community kitchen garden

Domestic Garden Witch: When Eggshells Grow

So maybe you’re a college witch with limited space and money, limited to the one window in your dorm. Or, maybe you’re a witch without extensive backyard space who wants to start up a magical garden. Perhaps you’re a kitchen witch who wants the freshest herbs right at her fingertips.

For many witches, having a garden seems to be a bit of a no-brainer. After all, plants and magic go hand-in-hand. Plus, when thinking of a witch, it’s hard not to think of a cottage in the woods with a little vegetable garden out front. Unfortunately for the majority of us, our cottage in the woods is a tiny flat, and our garden out front is a windowsill with limited space.

This is when it comes time to embrace your craftiness and bring your garden indoors! Not only does it place your garden in a convenient location, it also allows you to freshen the air, recycle what would otherwise harm the earth, and embrace your witchy green thumb!

Eggshells for the Garden Witch

The kitchen witch has eggshells piling up on the counter, dried and ready to be ground up for use in protection powders. The garden witch looks at these shells and thinks, “Oh! Fertilizer!”

But if you’re limited in space and have to keep your garden limited to your windowsill, you may find yourself looking at those eggshells and saying “Oh! New pottery!” Not only is creating an eggshell planter a very green practice, but it’s also creative and makes transplanting much easier if you end up having a larger garden later on!

The Container…

Simple enough, you just need mostly intact eggshells. In the picture above, the eggshells are kept in the carton, but I’ve seen eggshells set up decoratively, such as with this picture:

The core of this post is clearly the eggshells, but you can arrange them in whatever way saves space or is aesthetically pleasing!

Carefully fill the emptied eggshell with potting soil. Make an indent in the soil with your finger, and carefully add your seedling before adding a final layer of soil and watering. If you plan on keeping the plants in the eggshells instead of transplanting, you could also carefully poke holes in the bottom of the eggshells so that your plants don’t get over-watered.

How Can I Witch This?

Eggshells alone are extremely protective, and providing your plants with that energy is beneficial. Around Ostara, use died eggshells! Not only will the shells have protective energy, but you’ll be able to use color correspondences and whatever symbols you used for the rite.

Draw symbols or runes of growth, protection, and strength on the shells in order to encourage your plant’s growth!

Bonus points is if you grow protective herbs in the eggshells!

May your harvests always be fruitful!
Blessed Be! )O(

Hello! I am a newbie pagan and have been exploring various corners over the past few years, after being slowly drawn to it my whole life. This new blog is my official attempt to reach out to the community I’d love to be a part of.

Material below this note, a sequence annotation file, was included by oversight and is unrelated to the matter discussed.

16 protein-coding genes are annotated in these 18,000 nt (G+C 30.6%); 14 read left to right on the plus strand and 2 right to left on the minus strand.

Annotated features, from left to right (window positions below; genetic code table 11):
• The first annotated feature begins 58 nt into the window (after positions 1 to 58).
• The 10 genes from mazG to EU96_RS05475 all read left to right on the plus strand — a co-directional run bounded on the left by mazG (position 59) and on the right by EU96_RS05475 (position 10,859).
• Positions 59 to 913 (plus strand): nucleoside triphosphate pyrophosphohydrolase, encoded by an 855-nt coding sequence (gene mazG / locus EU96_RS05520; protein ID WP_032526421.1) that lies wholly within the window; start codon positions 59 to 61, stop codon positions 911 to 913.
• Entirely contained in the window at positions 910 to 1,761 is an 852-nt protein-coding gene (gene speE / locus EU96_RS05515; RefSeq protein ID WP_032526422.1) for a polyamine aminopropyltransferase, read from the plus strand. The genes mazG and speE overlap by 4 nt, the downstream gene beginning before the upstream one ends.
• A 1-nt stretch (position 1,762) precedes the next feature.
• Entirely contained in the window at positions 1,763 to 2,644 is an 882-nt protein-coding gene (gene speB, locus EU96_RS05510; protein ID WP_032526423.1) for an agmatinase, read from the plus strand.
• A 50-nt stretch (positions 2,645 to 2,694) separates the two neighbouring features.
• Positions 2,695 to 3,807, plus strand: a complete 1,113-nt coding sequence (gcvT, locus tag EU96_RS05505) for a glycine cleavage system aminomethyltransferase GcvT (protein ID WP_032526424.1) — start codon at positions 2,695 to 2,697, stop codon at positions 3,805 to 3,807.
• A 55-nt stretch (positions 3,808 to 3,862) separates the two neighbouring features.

That being said, I’m desperately looking for blogs to follow!

Please like/reblog if you post any of the following:

  • Druidry/Druidism
  • Celtic paganism, polytheism, reconstructionism, etc.  
  • Witchy things
  • Faerie things
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  • Astrology
Domestic Garden Witch: The Faerie Garden Brought Inside

So maybe you’re a college witch with limited space and money, limited to the one window in your dorm. Or, maybe you’re a witch without extensive backyard space who wants to start up a magical garden. Perhaps you’re a kitchen witch who wants the freshest herbs right at her fingertips.

For many witches, having a garden seems to be a bit of a no-brainer. After all, plants and magic go hand-in-hand. Plus, when thinking of a witch, it’s hard not to think of a cottage in the woods with a little vegetable garden out front. Unfortunately for the majority of us, our cottage in the woods is a tiny flat, and our garden out front is a windowsill with limited space.

This is when it comes time to embrace your craftiness and bring your garden indoors! Not only does it place your garden in a convenient location, it also allows you to freshen the air, recycle what would otherwise harm the earth, and embrace your witchy green thumb!

When You Need the Faerie Inside

Last week, we looked at taking herbs bought from the supermarket and growing them on your windowsill. Next week, we’ll be looking at turning eggshells into cute little indoor herb gardens. But something often overlooked when gardens are brought up in regards to witchcraft is the humble yet adorable faerie garden.

In some traditions, gardens featuring colorful yet small flowers and mosses are cultivated in order to create an ideal environment in order to attract the wee folk so that the witch can work with them. But here we are, witches in high-rise apartments with no backyards or in dorm rooms surrounded by many other people and with no space. And witches who are drawn toward faerie tradition or garden tradition aren’t guaranteed to be in an area where garden space is available.

So what do you do of you’re one of these less fortunate witches? You bring your faerie garden indoors, of course!

Terrarium gardens, bottle gardens, enclosed gardens… whatever you choose to call them, they are ideal low-maintenance gardens that you can decorate and arrange to look similar to nearly any environment you desire. To further their appeal for the busy college student or the cramped apartment resident, they are small and only require watering once in their whole construction.